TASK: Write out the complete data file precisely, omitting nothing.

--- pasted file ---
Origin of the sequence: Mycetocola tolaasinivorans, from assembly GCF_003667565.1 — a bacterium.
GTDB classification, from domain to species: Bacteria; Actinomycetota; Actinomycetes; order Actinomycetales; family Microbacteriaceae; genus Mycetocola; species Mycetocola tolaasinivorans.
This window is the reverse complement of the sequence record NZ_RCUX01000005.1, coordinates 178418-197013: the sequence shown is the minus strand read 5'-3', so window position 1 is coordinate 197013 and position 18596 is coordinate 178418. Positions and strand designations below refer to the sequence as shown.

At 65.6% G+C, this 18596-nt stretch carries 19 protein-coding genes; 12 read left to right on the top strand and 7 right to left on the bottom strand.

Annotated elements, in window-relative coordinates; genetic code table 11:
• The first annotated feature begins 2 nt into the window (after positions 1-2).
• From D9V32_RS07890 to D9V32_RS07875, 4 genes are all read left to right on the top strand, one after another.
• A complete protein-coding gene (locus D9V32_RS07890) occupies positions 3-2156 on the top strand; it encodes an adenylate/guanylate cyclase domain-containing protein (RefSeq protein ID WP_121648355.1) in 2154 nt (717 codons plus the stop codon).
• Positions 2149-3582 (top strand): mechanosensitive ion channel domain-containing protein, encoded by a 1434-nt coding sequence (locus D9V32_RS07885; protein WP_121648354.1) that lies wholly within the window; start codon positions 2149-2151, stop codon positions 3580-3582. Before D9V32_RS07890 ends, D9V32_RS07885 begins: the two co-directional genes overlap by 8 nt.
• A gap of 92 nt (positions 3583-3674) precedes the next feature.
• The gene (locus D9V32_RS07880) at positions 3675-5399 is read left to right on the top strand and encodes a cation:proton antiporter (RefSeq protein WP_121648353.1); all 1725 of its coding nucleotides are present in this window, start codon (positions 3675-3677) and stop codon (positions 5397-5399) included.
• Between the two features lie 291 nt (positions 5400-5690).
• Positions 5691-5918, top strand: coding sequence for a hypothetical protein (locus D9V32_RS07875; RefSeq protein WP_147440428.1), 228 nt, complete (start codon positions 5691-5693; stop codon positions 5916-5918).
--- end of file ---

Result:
Origin of the sequence: Mycetocola tolaasinivorans, from assembly GCF_003667565.1 — a bacterium.
GTDB classification, from domain to species: Bacteria; Actinomycetota; Actinomycetes; order Actinomycetales; family Microbacteriaceae; genus Mycetocola; species Mycetocola tolaasinivorans.
This window is the reverse complement of the sequence record NZ_RCUX01000005.1, coordinates 178418-197013: the sequence shown is the minus strand read 5'-3', so window position 1 is coordinate 197013 and position 18596 is coordinate 178418. Positions and strand designations below refer to the sequence as shown.

At 65.6% G+C, this 18596-nt stretch carries 19 protein-coding genes; 12 read left to right on the top strand and 7 right to left on the bottom strand.

Annotated elements, in window-relative coordinates; genetic code table 11:
• The first annotated feature begins 2 nt into the window (after positions 1-2).
• From D9V32_RS07890 to D9V32_RS07875, 4 genes are all read left to right on the top strand, one after another.
• A complete protein-coding gene (locus D9V32_RS07890) occupies positions 3-2156 on the top strand; it encodes an adenylate/guanylate cyclase domain-containing protein (RefSeq protein ID WP_121648355.1) in 2154 nt (717 codons plus the stop codon).
• Positions 2149-3582 (top strand): mechanosensitive ion channel domain-containing protein, encoded by a 1434-nt coding sequence (locus D9V32_RS07885; protein WP_121648354.1) that lies wholly within the window; start codon positions 2149-2151, stop codon positions 3580-3582. Before D9V32_RS07890 ends, D9V32_RS07885 begins: the two co-directional genes overlap by 8 nt.
• A gap of 92 nt (positions 3583-3674) precedes the next feature.
• The gene (locus D9V32_RS07880) at positions 3675-5399 is read left to right on the top strand and encodes a cation:proton antiporter (RefSeq protein WP_121648353.1); all 1725 of its coding nucleotides are present in this window, start codon (positions 3675-3677) and stop codon (positions 5397-5399) included.
• Between the two features lie 291 nt (positions 5400-5690).
• Positions 5691-5918, top strand: coding sequence for a hypothetical protein (locus D9V32_RS07875; RefSeq protein WP_147440428.1), 228 nt, complete (start codon positions 5691-5693; stop codon positions 5916-5918).